WorldCat Identities

Wall, M. A.

Overview
Works: 12 works in 13 publications in 1 language and 53 library holdings
Roles: Author
Publication Timeline
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Most widely held works by M. A Wall
Liquid crystals for nondestructive testing by M. A Wall( Book )

2 editions published in 1972 in English and held by 2 WorldCat member libraries worldwide

ISOTHERMAL (DELTA)/(ALPHA-PRIME) TRANSFORMATION AND TTT DIAGRAM IN A PLUTONIUM GALLIUM ALLOY( )

1 edition published in 2005 in English and held by 0 WorldCat member libraries worldwide

Differential scanning calorimetry (DSC) is used as an alternative approach to determining the tine-temperature-transformation (TTT) diagram for the martensitic delta to alpha-prime transformation in a Pu-2.0 at% Ga alloy. Previous work suggests that the TTT diagram for a similar alloy exhibits an unusual double-C curve for isothermal holds of less than 100 minutes. Here, we extend this diagram to 18 hours, and confirm the double-C curve behavior. When the sample is cooled prior to the isothermal holds, the delta to alpha-prime transformation is observed as several overlapping exothermic peaks. These peaks are very reproducible, and they are believed to be the result of different kinds of delta to alpha-prime martensitic transformation. This may be due to the presence of different nucleation sites and/or different morphologies
Advanced Transmission Electron Microscopy of Pu Alloys( )

1 edition published in 2003 in English and held by 0 WorldCat member libraries worldwide

The characterization of microstructural changes in Pu-Ga alloys resulting from storage and aging phenomena is an important technical challenge to the nuclear Stockpile Stewardship program. We have identified at least two age-related phenomena that may occur in Pu alloys, dimensional changes due to the initial transient, helium accumulation, and void swelling, and phase instability. The initial transient is a well-known effect that results from the initial cascade damage. This form of dimensional change tends to saturate within approximately two years. A second contributor to dimensional change is the build-up of helium as a result of the alpha decay. Helium is generated at a rate of approximately 40 parts per million per year. Positron annihilation results by Howell indicate that the helium atoms will quickly fill a nearby vacancy and diffuse through the lattice as a helium filled vacancy. Void swelling is potentially the most severe mechanism of dimensional change in Pu alloys. It has been observed in all-materials exposed to irradiation, but has yet to be seen in naturally aged Pu. Phase instability is a potential concern due to the fact that the {delta}-phase is thermodynamically metastable at room temperature. Timofeeva has shown that the {delta}-phase will decompose to {delta}-phase and Pu{sub 3}Ga given enough time at ambient temperature. At sub-ambient temperatures, the {delta}-phase undergoes a displacive or martensitic phase transformation to the monoclinic {alpha}{prime}-phase, which is approximately 20% more dense. Phase transformations such as these would result in density changes, dimensional changes, and Changes in mechanical properties. Traditional characterization techniques such as optical microscopy, x-ray diffraction and scanning electron microscopy are insensitive to many of the age-related microstructural changes. In this investigation, we have applied advanced transmission electron microscopy (TEM) to investigate the microstructure and bonding of Pu alloys. A 300 keV Phillips CM300FEG with a field emission gun electron source and Gatan Imaging Filter are used for the investigations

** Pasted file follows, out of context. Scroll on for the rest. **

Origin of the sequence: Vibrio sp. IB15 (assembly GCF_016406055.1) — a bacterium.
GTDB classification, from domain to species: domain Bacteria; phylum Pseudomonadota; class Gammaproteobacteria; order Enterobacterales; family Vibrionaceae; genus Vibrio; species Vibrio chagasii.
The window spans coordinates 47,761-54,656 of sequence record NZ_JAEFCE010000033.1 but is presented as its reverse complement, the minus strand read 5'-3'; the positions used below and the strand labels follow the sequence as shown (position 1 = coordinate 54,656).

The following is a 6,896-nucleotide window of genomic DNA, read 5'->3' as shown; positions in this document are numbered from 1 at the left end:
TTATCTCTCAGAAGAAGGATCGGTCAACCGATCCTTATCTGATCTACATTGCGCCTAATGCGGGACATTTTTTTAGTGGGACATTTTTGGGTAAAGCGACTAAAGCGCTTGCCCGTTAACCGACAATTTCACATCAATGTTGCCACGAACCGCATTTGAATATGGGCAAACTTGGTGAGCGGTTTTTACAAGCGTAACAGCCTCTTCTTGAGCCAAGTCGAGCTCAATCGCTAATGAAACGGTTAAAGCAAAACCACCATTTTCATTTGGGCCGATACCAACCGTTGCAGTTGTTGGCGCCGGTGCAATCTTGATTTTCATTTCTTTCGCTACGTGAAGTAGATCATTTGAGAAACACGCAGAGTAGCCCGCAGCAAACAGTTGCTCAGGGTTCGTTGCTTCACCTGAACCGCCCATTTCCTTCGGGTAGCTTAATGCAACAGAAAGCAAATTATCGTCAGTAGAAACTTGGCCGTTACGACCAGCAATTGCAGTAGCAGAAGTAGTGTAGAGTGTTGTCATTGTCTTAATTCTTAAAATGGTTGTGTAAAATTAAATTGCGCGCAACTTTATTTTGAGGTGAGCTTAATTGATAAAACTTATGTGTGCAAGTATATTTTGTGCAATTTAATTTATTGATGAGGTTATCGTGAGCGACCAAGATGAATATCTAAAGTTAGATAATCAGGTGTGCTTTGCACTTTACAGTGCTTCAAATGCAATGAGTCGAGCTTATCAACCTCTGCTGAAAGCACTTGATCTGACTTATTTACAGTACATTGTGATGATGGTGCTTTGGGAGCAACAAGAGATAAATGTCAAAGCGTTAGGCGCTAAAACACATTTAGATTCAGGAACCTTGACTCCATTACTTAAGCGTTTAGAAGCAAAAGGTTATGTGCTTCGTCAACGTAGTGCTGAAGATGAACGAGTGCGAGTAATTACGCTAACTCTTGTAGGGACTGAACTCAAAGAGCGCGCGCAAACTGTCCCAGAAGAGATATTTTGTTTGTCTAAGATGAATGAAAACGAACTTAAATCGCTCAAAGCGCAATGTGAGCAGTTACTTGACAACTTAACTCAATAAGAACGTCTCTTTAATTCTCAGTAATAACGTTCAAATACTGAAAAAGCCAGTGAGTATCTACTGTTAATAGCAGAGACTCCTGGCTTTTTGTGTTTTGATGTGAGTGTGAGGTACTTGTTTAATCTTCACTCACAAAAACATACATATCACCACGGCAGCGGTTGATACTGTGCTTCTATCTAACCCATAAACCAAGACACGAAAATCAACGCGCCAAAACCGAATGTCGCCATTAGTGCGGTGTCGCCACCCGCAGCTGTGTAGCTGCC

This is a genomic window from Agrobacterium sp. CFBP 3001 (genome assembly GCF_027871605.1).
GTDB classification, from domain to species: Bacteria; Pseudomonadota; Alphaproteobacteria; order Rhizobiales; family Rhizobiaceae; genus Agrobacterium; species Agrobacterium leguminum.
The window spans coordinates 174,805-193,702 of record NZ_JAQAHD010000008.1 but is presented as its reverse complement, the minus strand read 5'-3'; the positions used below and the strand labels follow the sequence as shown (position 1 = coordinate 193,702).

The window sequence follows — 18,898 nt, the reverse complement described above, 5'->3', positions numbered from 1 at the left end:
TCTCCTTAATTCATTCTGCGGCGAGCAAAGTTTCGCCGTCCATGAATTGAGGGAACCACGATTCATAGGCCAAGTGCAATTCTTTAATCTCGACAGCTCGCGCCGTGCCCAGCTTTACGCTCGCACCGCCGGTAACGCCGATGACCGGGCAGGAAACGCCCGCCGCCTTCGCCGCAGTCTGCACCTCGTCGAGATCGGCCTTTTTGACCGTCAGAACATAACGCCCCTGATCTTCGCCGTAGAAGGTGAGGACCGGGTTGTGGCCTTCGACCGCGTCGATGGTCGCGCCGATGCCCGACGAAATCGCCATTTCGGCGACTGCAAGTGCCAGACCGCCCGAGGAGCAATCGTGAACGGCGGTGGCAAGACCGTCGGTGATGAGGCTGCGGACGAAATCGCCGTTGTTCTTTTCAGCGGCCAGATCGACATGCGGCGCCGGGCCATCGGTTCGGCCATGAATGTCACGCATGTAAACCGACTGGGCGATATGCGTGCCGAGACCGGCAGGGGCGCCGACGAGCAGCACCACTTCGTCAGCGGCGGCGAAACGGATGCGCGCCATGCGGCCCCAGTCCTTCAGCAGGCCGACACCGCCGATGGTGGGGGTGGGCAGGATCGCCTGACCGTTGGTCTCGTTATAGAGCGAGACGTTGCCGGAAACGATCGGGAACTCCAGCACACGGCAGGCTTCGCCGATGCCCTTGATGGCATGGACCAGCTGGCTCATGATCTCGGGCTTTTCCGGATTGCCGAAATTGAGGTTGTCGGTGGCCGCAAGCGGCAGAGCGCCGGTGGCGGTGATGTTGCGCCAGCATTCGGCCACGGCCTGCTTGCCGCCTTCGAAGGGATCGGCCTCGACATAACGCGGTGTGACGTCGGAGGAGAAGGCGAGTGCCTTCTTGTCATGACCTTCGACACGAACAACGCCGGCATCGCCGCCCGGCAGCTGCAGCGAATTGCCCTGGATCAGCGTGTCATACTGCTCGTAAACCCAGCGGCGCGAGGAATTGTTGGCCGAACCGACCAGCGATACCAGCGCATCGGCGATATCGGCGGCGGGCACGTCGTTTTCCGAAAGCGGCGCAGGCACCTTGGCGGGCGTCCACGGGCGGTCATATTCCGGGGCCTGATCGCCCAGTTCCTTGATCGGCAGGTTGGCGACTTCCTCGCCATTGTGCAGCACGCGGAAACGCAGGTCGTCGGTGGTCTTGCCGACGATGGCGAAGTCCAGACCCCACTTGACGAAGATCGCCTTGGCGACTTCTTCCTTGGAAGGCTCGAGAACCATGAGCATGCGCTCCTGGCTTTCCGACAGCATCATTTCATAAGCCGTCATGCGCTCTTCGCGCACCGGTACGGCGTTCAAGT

Capabilities for Testing the Electronic Configuration in Pu( )

1 edition published in 2006 in English and held by 0 WorldCat member libraries worldwide

The benchmarking of theoretical modeling is crucial to the ultimate determination of the nature of the electronic structure of Pu. Examples of experimental techniques used for cross checking state of the art calculations will be given
Manufacturing Ultra-Precision Meso-Scale Targets by Coining Summary Report( )

1 edition published in 2004 in English and held by 0 WorldCat member libraries worldwide

There exists a certain type of high energy density physics experiment that requires a very precise, one or two-dimensional sinusoidal pattern to be imprinted on the surface of a thin disc-shaped specimen. Early discussions of potential fabrication processes included precision lapping using a substrate with the sinusoidal patterns, diamond turning, and various vapor deposition techniques. The process of coining, in which the sinusoidal pattern is pressed into the surface of a flat disc, was also proposed. Extensive discussions indicated that the low cost of coining and likelihood of success warranted this proof-of-principal investigation
Utilizing Nano-focussed Bremstrahlung Isochromat Spectroscopy (nBIS) to Determine the Unoccupied Electronic Structure of Pu( )